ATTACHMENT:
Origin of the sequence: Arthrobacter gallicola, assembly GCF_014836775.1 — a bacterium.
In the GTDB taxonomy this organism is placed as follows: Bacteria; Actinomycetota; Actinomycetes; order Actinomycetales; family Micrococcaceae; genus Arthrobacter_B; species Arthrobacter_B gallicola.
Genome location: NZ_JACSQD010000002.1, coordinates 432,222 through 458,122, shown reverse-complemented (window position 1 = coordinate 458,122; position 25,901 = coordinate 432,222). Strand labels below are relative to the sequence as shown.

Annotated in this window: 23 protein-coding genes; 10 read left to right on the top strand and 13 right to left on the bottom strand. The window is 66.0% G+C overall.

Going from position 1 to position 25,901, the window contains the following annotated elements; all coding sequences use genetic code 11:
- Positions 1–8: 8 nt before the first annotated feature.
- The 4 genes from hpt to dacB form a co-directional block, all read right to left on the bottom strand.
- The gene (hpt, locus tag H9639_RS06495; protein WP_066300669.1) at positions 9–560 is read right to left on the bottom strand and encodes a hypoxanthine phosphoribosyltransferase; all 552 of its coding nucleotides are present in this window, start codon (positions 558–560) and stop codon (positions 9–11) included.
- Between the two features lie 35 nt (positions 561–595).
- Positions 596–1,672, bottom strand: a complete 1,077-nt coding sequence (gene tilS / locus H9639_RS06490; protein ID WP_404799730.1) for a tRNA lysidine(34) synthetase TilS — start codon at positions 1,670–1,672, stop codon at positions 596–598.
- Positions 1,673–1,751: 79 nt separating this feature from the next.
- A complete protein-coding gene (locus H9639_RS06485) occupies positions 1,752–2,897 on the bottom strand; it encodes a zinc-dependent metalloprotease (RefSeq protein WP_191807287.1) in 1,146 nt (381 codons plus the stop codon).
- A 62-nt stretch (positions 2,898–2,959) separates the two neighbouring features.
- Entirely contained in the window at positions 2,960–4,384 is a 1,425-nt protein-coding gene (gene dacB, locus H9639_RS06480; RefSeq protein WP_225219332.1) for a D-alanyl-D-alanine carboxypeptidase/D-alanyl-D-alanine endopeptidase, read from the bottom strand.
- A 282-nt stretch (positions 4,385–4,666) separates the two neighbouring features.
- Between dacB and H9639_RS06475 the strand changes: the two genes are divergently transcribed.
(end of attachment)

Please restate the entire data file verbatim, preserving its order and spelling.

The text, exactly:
Origin of the sequence: Arthrobacter gallicola, assembly GCF_014836775.1 — a bacterium.
In the GTDB taxonomy this organism is placed as follows: Bacteria; Actinomycetota; Actinomycetes; order Actinomycetales; family Micrococcaceae; genus Arthrobacter_B; species Arthrobacter_B gallicola.
Genome location: NZ_JACSQD010000002.1, coordinates 432,222 through 458,122, shown reverse-complemented (window position 1 = coordinate 458,122; position 25,901 = coordinate 432,222). Strand labels below are relative to the sequence as shown.

Annotated in this window: 23 protein-coding genes; 10 read left to right on the top strand and 13 right to left on the bottom strand. The window is 66.0% G+C overall.

Going from position 1 to position 25,901, the window contains the following annotated elements; all coding sequences use genetic code 11:
- Positions 1–8: 8 nt before the first annotated feature.
- The 4 genes from hpt to dacB form a co-directional block, all read right to left on the bottom strand.
- The gene (hpt, locus tag H9639_RS06495; protein WP_066300669.1) at positions 9–560 is read right to left on the bottom strand and encodes a hypoxanthine phosphoribosyltransferase; all 552 of its coding nucleotides are present in this window, start codon (positions 558–560) and stop codon (positions 9–11) included.
- Between the two features lie 35 nt (positions 561–595).
- Positions 596–1,672, bottom strand: a complete 1,077-nt coding sequence (gene tilS / locus H9639_RS06490; protein ID WP_404799730.1) for a tRNA lysidine(34) synthetase TilS — start codon at positions 1,670–1,672, stop codon at positions 596–598.
- Positions 1,673–1,751: 79 nt separating this feature from the next.
- A complete protein-coding gene (locus H9639_RS06485) occupies positions 1,752–2,897 on the bottom strand; it encodes a zinc-dependent metalloprotease (RefSeq protein WP_191807287.1) in 1,146 nt (381 codons plus the stop codon).
- A 62-nt stretch (positions 2,898–2,959) separates the two neighbouring features.
- Entirely contained in the window at positions 2,960–4,384 is a 1,425-nt protein-coding gene (gene dacB, locus H9639_RS06480; RefSeq protein WP_225219332.1) for a D-alanyl-D-alanine carboxypeptidase/D-alanyl-D-alanine endopeptidase, read from the bottom strand.
- A 282-nt stretch (positions 4,385–4,666) separates the two neighbouring features.
- Between dacB and H9639_RS06475 the strand changes: the two genes are divergently transcribed.